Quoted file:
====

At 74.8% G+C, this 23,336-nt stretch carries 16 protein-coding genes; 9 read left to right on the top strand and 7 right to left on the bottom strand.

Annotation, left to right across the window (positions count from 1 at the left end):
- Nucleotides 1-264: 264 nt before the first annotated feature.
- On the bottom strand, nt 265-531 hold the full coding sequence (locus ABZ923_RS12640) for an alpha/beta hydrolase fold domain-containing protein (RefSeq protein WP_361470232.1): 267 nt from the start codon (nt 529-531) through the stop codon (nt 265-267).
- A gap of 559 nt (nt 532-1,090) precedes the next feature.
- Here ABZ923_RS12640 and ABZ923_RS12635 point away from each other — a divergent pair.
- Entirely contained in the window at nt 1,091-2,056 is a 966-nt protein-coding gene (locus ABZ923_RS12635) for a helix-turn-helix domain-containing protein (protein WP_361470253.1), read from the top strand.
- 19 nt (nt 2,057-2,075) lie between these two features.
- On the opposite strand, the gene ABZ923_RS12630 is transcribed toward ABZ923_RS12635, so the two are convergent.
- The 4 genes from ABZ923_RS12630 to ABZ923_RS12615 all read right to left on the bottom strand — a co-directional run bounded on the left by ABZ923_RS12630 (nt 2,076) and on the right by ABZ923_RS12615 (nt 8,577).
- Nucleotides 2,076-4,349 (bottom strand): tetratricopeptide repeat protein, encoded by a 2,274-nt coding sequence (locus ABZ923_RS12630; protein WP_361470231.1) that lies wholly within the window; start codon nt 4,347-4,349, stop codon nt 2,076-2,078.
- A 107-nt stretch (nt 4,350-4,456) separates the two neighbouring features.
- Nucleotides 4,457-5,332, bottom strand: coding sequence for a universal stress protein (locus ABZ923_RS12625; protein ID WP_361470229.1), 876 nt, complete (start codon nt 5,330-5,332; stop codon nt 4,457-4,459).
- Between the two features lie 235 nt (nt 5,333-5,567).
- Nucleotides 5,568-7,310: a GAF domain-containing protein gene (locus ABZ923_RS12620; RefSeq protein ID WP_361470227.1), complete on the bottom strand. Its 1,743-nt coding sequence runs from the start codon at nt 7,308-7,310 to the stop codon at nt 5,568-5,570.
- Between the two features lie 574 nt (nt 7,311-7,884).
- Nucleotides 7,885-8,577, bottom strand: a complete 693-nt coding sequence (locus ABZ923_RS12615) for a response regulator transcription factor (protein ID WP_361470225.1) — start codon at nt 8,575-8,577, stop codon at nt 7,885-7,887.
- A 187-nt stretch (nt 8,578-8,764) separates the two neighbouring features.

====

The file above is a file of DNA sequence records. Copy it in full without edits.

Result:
At 74.8% G+C, this 23,336-nt stretch carries 16 protein-coding genes; 9 read left to right on the top strand and 7 right to left on the bottom strand.

Annotation, left to right across the window (positions count from 1 at the left end):
- Nucleotides 1-264: 264 nt before the first annotated feature.
- On the bottom strand, nt 265-531 hold the full coding sequence (locus ABZ923_RS12640) for an alpha/beta hydrolase fold domain-containing protein (RefSeq protein WP_361470232.1): 267 nt from the start codon (nt 529-531) through the stop codon (nt 265-267).
- A gap of 559 nt (nt 532-1,090) precedes the next feature.
- Here ABZ923_RS12640 and ABZ923_RS12635 point away from each other — a divergent pair.
- Entirely contained in the window at nt 1,091-2,056 is a 966-nt protein-coding gene (locus ABZ923_RS12635) for a helix-turn-helix domain-containing protein (protein WP_361470253.1), read from the top strand.
- 19 nt (nt 2,057-2,075) lie between these two features.
- On the opposite strand, the gene ABZ923_RS12630 is transcribed toward ABZ923_RS12635, so the two are convergent.
- The 4 genes from ABZ923_RS12630 to ABZ923_RS12615 all read right to left on the bottom strand — a co-directional run bounded on the left by ABZ923_RS12630 (nt 2,076) and on the right by ABZ923_RS12615 (nt 8,577).
- Nucleotides 2,076-4,349 (bottom strand): tetratricopeptide repeat protein, encoded by a 2,274-nt coding sequence (locus ABZ923_RS12630; protein WP_361470231.1) that lies wholly within the window; start codon nt 4,347-4,349, stop codon nt 2,076-2,078.
- A 107-nt stretch (nt 4,350-4,456) separates the two neighbouring features.
- Nucleotides 4,457-5,332, bottom strand: coding sequence for a universal stress protein (locus ABZ923_RS12625; protein ID WP_361470229.1), 876 nt, complete (start codon nt 5,330-5,332; stop codon nt 4,457-4,459).
- Between the two features lie 235 nt (nt 5,333-5,567).
- Nucleotides 5,568-7,310: a GAF domain-containing protein gene (locus ABZ923_RS12620; RefSeq protein ID WP_361470227.1), complete on the bottom strand. Its 1,743-nt coding sequence runs from the start codon at nt 7,308-7,310 to the stop codon at nt 5,568-5,570.
- Between the two features lie 574 nt (nt 7,311-7,884).
- Nucleotides 7,885-8,577, bottom strand: a complete 693-nt coding sequence (locus ABZ923_RS12615) for a response regulator transcription factor (protein ID WP_361470225.1) — start codon at nt 8,575-8,577, stop codon at nt 7,885-7,887.
- A 187-nt stretch (nt 8,578-8,764) separates the two neighbouring features.